by Geof Gleeson, A.S. Barnes and Company, Cranbury 1969
By looking at kata, free from the blinkers of blind tradition, ham acting (the false, artificial, purposeless performance of kata technique) can be avoided and “true acting” can be substituted. “True acting” here means that aspect of competition (i.e. movement justification) which must be in the forefront of the trainee’s mind when he is performing these techniques. Kata must not be looked upon as some kind of depository of historical development (e.g. how the life and death struggle in the streets of old Edo stimulated the production of a certain ippon seoi nage), the place for that is in a well-written judo history book. No! Kata is a system for showing what technique is NOW, and how it should be used NOW.
Kano during the early days, when he was establishing his sport of judo, trying to devise and develop the principals and theories of technique, almost certainly realised the intrinsic weakness in randori (free play). And what was the weakness? The infrequency of skill completion, for completion of skill (throw) is essential to progress. Most probably the top performers could repeat their skill (throw) sufficiently on their less skilful opponents, but what about the less skilful people- will they have sufficient opportunity to practise their complete skill (throws)? Some kind of artificial circumstance was an obvious answer.
All this brings me back to the subject of kata. This aspect of judo training has embodied all the worst of Japanese teaching methods. Possibly because it has never had the intrinsic stimulation of competition to keep it virile and alive, it has become the rag-bag of all the empty clichés and all the well masticated platitudes. No longer is there any real attempt to justify kata, or rationalise it, the attitude is- it’s there, therefore do it. Learning kata has become just a case of repeating certain movements over and over again, until a certain fluidity is acquired. No purpose, only continuity! Tedium is the order of the day!
And here, in my opinion, is the only justification for kata; it must HELP competitive judo skill.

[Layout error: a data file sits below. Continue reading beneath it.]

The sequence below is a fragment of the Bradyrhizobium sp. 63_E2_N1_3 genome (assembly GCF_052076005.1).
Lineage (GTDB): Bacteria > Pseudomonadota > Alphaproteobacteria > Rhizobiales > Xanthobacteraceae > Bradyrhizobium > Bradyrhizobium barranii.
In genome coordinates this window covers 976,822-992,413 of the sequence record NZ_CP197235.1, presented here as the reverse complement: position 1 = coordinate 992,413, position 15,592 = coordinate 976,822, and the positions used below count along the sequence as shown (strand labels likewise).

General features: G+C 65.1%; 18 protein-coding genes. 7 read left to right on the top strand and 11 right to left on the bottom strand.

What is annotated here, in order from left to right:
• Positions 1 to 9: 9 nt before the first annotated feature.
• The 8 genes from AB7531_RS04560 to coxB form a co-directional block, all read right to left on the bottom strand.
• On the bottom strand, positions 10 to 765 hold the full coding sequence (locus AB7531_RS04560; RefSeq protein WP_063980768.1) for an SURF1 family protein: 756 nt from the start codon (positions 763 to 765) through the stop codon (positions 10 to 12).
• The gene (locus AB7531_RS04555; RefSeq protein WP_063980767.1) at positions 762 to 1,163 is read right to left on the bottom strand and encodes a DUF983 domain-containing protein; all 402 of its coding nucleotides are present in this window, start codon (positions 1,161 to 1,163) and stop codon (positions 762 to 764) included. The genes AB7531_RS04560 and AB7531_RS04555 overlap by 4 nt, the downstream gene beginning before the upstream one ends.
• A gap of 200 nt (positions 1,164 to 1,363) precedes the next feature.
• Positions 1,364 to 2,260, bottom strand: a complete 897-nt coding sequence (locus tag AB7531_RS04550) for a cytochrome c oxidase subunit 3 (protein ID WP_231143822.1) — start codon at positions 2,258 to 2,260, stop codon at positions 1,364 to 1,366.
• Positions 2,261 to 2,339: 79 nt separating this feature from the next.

Many of us were who brought up in the “old school” often wondered how this rigid, almost robot-like repetition of a series of techniques could help our competitive skill? It contributed to nothing at all was what I concluded and I had to console myself that perhaps the continual beatings I took (for being thrown as many as a 100 times an hour did indeed, and still does, constitute a beating!) was at least good for my soul- very much like the doctrine of the Flagellant Christians.
If kata is to contribute actively to skill improvement it must be open to variation, variations based upon accumulated experience and knowledge.
The transference factor is of course a very ticklish problem in kata. I think it would be safe to assume that Kano was not particularly aware of this hazard in skill training.
I must say that I consider it a great pity that the present IJF still persists in applying to competition, what I consider to be an outmoded concept- the principle of a win by one point. Such an approach can only restrict and limit skill development. In essence it means that a mistake cannot be made. One mistake and a throw is made by the other man- a loss! Because of this, defensive caution takes precedence over attacking skill, and this inevitably results in a dull and tedious match. If the concept of a fixed time with an accumulative score were applied (as in most other sports) the effect would most certainly provide more interest and excitement, comparatively safe in the knowledge that it would be possible to make up for the mistake later.